artist / participant
For his second one-person show at Spencer Brownstone Gallery, Swiss artist Lori Hersberger will be debuting a new installation work designed especially for the gallery space.
The piece in the main gallery consists of three large words rendered in colored neon, each suspended just above floor level, a little further into the gallery than the last. The words animate in sequence to spell out the phrase “Not-Fade-Away”. The three signs exist in a staggered formation to the left and right of the space and, hanging at body height, give the words the character of barriers that need to be negotiated around. Further disorienting our interaction with the piece and doubling its ambiguities, the floor of the space is covered from wall to wall in shattered mirror glass that reflects, in however fragmented a form, the signs hovering just above.
If the naturalized context for neon is usually out of doors, out of reach, purely visual, and pointing to a meaning beyond it’s own physical qualities, here Hersberger subverts all of those expectations. As we make our way gingerly over the floor of shattered glass, we also feel uncomfortably close to the glowing and buzzing signs: are they hot, can we touch them, will we be electrocuted? This proximity mitigates against the necessary distance from which the work’s meaning will come into focus. We are literally in the sign, rather than looking at it. Ultimately, the work remains elusive: is it a warning, a passionate call to action, or a heartfelt entreaty?
In the backspace, through an opening in the partition wall that appears to have been hacked open with an axe, two further signs flash out the phrases “Death/Disco” and “Search/Destroy”. The artist sees the song titles that provide phrases for his neons as simply starting points for their linguistic and spatial play. For even the most casual of pop fans, however, the journey from Buddy Holly to The Stooges and P.I.L. (even if via The Stones) is a long one, musically and conceptually. Hersberger cleverly plays on these connotations. If “Not Fade Away” retains any semblance of optimism or confidence, this would appear to come to a defiant full stop in the backspace of the gallery, albeit one shot through with dark humor and a love of spectacle.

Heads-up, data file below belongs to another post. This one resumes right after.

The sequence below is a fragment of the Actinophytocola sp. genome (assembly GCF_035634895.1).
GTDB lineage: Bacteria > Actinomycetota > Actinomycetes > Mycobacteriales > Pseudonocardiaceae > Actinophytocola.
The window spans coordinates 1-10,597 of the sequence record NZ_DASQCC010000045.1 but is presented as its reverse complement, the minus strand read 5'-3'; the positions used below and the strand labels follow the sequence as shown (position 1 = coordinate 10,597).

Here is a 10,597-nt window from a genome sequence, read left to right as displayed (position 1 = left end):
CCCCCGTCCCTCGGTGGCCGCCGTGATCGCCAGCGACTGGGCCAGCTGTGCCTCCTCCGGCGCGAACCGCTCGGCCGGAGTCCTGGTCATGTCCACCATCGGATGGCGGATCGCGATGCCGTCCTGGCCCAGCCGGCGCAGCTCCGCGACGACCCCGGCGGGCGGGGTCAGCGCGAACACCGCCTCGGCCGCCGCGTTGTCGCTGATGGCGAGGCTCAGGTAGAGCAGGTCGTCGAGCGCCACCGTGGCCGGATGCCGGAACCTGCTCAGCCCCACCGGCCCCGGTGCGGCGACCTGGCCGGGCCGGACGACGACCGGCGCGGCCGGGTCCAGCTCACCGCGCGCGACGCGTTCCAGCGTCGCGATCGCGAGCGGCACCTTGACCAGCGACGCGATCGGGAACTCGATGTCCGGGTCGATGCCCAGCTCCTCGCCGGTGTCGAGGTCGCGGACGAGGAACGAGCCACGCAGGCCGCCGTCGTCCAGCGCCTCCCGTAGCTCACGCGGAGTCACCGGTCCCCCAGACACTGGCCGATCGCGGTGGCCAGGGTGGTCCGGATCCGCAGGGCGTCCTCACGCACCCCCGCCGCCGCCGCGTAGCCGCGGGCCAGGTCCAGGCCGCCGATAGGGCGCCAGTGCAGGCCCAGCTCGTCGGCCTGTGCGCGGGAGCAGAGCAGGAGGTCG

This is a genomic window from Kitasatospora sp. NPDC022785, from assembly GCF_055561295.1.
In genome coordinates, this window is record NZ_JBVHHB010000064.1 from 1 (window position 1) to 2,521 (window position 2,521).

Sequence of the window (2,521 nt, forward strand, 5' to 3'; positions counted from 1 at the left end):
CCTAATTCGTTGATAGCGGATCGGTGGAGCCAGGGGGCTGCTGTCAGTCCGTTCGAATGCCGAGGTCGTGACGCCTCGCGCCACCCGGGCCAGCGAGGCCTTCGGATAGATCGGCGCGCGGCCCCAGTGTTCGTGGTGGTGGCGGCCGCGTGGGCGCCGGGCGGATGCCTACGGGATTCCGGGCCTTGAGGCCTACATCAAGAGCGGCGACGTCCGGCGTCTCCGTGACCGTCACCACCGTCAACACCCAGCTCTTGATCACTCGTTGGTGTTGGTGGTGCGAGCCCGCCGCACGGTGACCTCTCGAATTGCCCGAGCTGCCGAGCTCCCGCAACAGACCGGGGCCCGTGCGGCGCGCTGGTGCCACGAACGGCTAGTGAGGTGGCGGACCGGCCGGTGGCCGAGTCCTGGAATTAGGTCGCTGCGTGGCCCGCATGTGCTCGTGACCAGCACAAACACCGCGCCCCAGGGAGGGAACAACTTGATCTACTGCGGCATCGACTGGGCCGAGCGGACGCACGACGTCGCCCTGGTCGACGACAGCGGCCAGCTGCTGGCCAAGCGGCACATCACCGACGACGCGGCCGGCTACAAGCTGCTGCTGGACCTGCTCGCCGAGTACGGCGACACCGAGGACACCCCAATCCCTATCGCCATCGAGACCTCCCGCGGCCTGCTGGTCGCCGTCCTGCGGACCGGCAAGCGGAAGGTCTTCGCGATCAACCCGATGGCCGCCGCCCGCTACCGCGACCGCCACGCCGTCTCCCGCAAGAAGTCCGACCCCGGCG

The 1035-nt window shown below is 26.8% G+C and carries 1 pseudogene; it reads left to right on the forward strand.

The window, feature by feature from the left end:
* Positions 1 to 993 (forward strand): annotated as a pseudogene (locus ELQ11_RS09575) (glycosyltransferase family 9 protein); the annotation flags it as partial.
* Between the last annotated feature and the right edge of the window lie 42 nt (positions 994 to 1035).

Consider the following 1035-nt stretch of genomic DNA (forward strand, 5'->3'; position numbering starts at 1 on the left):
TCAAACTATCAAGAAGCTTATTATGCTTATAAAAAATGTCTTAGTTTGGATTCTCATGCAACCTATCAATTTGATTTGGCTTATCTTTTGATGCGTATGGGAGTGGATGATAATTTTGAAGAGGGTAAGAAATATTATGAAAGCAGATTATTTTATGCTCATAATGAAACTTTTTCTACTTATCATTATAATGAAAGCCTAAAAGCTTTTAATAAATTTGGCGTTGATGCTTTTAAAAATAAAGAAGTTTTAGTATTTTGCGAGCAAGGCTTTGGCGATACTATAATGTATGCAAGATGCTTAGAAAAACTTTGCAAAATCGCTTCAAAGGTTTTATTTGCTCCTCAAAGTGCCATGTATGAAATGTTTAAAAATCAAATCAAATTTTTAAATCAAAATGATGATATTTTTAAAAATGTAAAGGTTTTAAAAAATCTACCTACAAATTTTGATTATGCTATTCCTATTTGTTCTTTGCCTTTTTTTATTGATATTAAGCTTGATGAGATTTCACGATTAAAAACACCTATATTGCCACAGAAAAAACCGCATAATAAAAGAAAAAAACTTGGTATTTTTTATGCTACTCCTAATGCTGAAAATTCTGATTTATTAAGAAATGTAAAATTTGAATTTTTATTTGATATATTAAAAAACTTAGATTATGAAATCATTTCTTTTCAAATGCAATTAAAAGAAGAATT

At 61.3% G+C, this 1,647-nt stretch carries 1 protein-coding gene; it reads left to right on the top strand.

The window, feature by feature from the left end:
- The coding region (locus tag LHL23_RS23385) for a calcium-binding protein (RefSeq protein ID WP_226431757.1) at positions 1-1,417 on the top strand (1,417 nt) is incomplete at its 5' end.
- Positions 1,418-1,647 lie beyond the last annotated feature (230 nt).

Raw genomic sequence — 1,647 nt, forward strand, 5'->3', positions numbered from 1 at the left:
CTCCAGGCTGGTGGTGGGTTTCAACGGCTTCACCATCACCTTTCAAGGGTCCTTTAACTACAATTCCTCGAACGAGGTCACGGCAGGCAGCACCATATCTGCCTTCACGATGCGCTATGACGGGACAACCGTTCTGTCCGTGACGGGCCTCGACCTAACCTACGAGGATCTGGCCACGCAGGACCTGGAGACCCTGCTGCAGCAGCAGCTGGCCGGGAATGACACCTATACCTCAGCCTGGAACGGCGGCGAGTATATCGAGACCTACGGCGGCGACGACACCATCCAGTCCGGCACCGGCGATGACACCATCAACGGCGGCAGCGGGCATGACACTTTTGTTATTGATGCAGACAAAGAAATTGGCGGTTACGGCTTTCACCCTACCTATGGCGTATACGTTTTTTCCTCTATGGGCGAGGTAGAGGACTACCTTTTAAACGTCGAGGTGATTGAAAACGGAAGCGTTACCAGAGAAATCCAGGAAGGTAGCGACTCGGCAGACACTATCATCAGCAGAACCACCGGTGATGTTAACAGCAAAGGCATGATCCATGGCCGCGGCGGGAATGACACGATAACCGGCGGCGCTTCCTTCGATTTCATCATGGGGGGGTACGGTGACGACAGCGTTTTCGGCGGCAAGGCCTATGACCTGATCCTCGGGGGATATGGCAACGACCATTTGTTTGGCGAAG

Lori Hersberger was born in Basel, Switzerland in 1964 and lives and works in Zürich. He studied Sculpture and Video-art at the Basel Art School. His many solo exhibitions include shows at the Kunsthaus, Zurich (2003), Badischer Kunstverein, Karlsruhe (2003) or at the Swiss Institute in New York (2002). His recent group exhibitions include "Dream Extensions", at Stedelijk Museum of Contemporary Art, Ghent, Belgium (2004) and "Go, Johnny, Go!", Kunsthalle Vienna (2004). Hersberger gained international recognition with ‘Archaic Modern Suite’, his outdoor harlequin-like installation with carpets for Harald Szeemann’s Aperto at the 1999 Venice Biennale.
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